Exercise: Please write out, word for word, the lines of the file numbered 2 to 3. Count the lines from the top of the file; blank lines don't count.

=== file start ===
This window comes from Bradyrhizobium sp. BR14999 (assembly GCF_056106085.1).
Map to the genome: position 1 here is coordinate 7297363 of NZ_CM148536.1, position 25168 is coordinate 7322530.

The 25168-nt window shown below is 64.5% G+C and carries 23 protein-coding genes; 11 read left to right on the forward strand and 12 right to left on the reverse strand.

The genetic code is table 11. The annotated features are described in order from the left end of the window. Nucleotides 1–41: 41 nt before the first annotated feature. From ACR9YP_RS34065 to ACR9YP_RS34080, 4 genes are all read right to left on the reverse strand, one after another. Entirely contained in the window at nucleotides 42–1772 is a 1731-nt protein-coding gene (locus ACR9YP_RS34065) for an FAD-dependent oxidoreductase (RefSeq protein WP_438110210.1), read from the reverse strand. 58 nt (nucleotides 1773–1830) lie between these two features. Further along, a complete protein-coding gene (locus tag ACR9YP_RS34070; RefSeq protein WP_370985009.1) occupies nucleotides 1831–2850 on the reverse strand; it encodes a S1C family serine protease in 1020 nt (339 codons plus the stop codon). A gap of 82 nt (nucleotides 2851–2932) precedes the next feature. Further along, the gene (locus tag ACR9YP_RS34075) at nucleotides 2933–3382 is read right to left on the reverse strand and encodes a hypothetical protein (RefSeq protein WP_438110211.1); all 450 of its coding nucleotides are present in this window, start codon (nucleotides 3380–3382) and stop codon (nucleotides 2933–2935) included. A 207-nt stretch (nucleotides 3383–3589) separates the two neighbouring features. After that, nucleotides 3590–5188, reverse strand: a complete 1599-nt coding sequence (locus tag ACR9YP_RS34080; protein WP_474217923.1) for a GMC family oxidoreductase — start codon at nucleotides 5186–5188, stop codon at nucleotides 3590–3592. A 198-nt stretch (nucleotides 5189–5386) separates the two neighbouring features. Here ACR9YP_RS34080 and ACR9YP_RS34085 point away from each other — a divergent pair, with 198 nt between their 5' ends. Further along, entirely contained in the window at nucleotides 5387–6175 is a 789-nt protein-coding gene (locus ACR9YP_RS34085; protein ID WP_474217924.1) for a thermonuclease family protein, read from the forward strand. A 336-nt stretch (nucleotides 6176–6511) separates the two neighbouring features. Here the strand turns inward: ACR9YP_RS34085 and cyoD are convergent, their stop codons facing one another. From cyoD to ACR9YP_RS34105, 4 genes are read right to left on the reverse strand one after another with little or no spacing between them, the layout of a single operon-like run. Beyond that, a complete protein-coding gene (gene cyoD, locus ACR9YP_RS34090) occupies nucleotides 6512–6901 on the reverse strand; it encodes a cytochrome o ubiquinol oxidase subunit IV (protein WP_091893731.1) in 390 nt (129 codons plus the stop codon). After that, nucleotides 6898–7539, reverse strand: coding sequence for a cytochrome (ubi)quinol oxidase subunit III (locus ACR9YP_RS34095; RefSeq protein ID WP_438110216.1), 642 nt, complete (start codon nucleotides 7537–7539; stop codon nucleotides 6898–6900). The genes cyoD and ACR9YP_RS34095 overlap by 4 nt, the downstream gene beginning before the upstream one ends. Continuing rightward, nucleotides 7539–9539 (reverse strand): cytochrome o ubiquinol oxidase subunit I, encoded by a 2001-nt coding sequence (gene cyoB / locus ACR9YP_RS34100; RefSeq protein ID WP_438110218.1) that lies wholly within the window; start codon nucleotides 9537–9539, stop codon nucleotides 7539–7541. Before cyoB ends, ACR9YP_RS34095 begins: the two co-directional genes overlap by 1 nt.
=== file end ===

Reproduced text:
Map to the genome: position 1 here is coordinate 7297363 of NZ_CM148536.1, position 25168 is coordinate 7322530.

The 25168-nt window shown below is 64.5% G+C and carries 23 protein-coding genes; 11 read left to right on the forward strand and 12 right to left on the reverse strand.